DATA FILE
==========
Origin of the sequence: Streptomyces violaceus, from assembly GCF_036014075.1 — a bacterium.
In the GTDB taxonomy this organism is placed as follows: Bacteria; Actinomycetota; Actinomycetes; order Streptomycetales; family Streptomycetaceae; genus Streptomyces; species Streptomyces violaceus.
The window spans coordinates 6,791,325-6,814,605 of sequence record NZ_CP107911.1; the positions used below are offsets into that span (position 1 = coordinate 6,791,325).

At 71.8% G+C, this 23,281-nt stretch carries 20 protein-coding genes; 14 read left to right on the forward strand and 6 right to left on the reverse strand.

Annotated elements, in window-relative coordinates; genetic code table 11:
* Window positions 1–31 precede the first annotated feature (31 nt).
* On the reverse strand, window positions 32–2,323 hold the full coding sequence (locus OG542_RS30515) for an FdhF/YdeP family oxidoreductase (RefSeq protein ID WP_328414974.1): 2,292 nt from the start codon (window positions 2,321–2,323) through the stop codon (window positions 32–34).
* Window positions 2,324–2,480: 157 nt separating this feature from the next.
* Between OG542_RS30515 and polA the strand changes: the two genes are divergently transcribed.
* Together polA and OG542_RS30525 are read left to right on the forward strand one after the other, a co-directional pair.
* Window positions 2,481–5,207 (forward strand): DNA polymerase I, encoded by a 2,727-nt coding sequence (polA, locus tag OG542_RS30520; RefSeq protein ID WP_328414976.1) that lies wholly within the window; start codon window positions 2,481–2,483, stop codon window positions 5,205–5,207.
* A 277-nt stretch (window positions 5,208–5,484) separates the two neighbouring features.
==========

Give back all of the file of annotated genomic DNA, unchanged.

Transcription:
Origin of the sequence: Streptomyces violaceus, from assembly GCF_036014075.1 — a bacterium.
In the GTDB taxonomy this organism is placed as follows: Bacteria; Actinomycetota; Actinomycetes; order Streptomycetales; family Streptomycetaceae; genus Streptomyces; species Streptomyces violaceus.
The window spans coordinates 6,791,325-6,814,605 of sequence record NZ_CP107911.1; the positions used below are offsets into that span (position 1 = coordinate 6,791,325).

At 71.8% G+C, this 23,281-nt stretch carries 20 protein-coding genes; 14 read left to right on the forward strand and 6 right to left on the reverse strand.

Annotated elements, in window-relative coordinates; genetic code table 11:
* Window positions 1–31 precede the first annotated feature (31 nt).
* On the reverse strand, window positions 32–2,323 hold the full coding sequence (locus OG542_RS30515) for an FdhF/YdeP family oxidoreductase (RefSeq protein ID WP_328414974.1): 2,292 nt from the start codon (window positions 2,321–2,323) through the stop codon (window positions 32–34).
* Window positions 2,324–2,480: 157 nt separating this feature from the next.
* Between OG542_RS30515 and polA the strand changes: the two genes are divergently transcribed.
* Together polA and OG542_RS30525 are read left to right on the forward strand one after the other, a co-directional pair.
* Window positions 2,481–5,207 (forward strand): DNA polymerase I, encoded by a 2,727-nt coding sequence (polA, locus tag OG542_RS30520; RefSeq protein ID WP_328414976.1) that lies wholly within the window; start codon window positions 2,481–2,483, stop codon window positions 5,205–5,207.
* A 277-nt stretch (window positions 5,208–5,484) separates the two neighbouring features.